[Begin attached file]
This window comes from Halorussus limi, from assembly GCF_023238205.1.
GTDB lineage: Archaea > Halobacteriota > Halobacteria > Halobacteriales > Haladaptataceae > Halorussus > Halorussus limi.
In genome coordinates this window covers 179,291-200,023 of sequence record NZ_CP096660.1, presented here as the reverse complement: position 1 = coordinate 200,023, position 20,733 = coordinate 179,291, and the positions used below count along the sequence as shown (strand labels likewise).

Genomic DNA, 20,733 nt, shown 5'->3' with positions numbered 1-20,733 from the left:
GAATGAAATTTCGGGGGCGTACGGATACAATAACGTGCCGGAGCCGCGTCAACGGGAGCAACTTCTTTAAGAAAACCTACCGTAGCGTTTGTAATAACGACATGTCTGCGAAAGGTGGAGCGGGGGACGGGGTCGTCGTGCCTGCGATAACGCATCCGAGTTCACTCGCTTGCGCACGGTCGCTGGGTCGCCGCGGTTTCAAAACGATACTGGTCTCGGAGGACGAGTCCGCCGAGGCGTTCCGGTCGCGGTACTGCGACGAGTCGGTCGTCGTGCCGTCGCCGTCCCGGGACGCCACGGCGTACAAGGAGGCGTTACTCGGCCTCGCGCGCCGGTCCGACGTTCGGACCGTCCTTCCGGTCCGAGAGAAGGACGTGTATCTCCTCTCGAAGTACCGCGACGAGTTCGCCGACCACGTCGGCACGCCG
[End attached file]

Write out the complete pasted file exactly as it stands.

This window comes from Halorussus limi, from assembly GCF_023238205.1.
GTDB lineage: Archaea > Halobacteriota > Halobacteria > Halobacteriales > Haladaptataceae > Halorussus > Halorussus limi.
In genome coordinates this window covers 179,291-200,023 of sequence record NZ_CP096660.1, presented here as the reverse complement: position 1 = coordinate 200,023, position 20,733 = coordinate 179,291, and the positions used below count along the sequence as shown (strand labels likewise).

Genomic DNA, 20,733 nt, shown 5'->3' with positions numbered 1-20,733 from the left:
GAATGAAATTTCGGGGGCGTACGGATACAATAACGTGCCGGAGCCGCGTCAACGGGAGCAACTTCTTTAAGAAAACCTACCGTAGCGTTTGTAATAACGACATGTCTGCGAAAGGTGGAGCGGGGGACGGGGTCGTCGTGCCTGCGATAACGCATCCGAGTTCACTCGCTTGCGCACGGTCGCTGGGTCGCCGCGGTTTCAAAACGATACTGGTCTCGGAGGACGAGTCCGCCGAGGCGTTCCGGTCGCGGTACTGCGACGAGTCGGTCGTCGTGCCGTCGCCGTCCCGGGACGCCACGGCGTACAAGGAGGCGTTACTCGGCCTCGCGCGCCGGTCCGACGTTCGGACCGTCCTTCCGGTCCGAGAGAAGGACGTGTATCTCCTCTCGAAGTACCGCGACGAGTTCGCCGACCACGTCGGCACGCCG